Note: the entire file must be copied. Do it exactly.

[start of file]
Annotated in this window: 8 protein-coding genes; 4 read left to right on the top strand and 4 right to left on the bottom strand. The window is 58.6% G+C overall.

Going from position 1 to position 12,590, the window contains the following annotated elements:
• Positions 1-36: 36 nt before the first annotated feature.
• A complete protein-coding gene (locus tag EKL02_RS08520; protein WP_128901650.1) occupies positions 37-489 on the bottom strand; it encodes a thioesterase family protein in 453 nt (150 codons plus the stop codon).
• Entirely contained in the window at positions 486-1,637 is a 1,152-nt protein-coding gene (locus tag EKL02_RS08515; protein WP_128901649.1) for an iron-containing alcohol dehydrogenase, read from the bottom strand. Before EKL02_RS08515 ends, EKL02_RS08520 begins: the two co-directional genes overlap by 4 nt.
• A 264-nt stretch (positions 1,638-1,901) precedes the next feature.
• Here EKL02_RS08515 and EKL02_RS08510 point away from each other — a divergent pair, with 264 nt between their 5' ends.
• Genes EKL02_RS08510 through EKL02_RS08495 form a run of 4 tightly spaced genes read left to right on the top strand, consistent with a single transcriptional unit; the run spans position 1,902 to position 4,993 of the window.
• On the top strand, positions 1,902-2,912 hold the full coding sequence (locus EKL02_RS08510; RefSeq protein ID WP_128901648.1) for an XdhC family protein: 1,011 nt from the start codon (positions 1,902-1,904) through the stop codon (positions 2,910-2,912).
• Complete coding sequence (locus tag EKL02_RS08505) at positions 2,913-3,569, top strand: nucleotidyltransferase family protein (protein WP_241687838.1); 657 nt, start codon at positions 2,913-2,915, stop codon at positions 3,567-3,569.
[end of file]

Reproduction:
Annotated in this window: 8 protein-coding genes; 4 read left to right on the top strand and 4 right to left on the bottom strand. The window is 58.6% G+C overall.

Going from position 1 to position 12,590, the window contains the following annotated elements:
• Positions 1-36: 36 nt before the first annotated feature.
• A complete protein-coding gene (locus tag EKL02_RS08520; protein WP_128901650.1) occupies positions 37-489 on the bottom strand; it encodes a thioesterase family protein in 453 nt (150 codons plus the stop codon).
• Entirely contained in the window at positions 486-1,637 is a 1,152-nt protein-coding gene (locus tag EKL02_RS08515; protein WP_128901649.1) for an iron-containing alcohol dehydrogenase, read from the bottom strand. Before EKL02_RS08515 ends, EKL02_RS08520 begins: the two co-directional genes overlap by 4 nt.
• A 264-nt stretch (positions 1,638-1,901) precedes the next feature.
• Here EKL02_RS08515 and EKL02_RS08510 point away from each other — a divergent pair, with 264 nt between their 5' ends.
• Genes EKL02_RS08510 through EKL02_RS08495 form a run of 4 tightly spaced genes read left to right on the top strand, consistent with a single transcriptional unit; the run spans position 1,902 to position 4,993 of the window.
• On the top strand, positions 1,902-2,912 hold the full coding sequence (locus EKL02_RS08510; RefSeq protein ID WP_128901648.1) for an XdhC family protein: 1,011 nt from the start codon (positions 1,902-1,904) through the stop codon (positions 2,910-2,912).
• Complete coding sequence (locus tag EKL02_RS08505) at positions 2,913-3,569, top strand: nucleotidyltransferase family protein (protein WP_241687838.1); 657 nt, start codon at positions 2,913-2,915, stop codon at positions 3,567-3,569.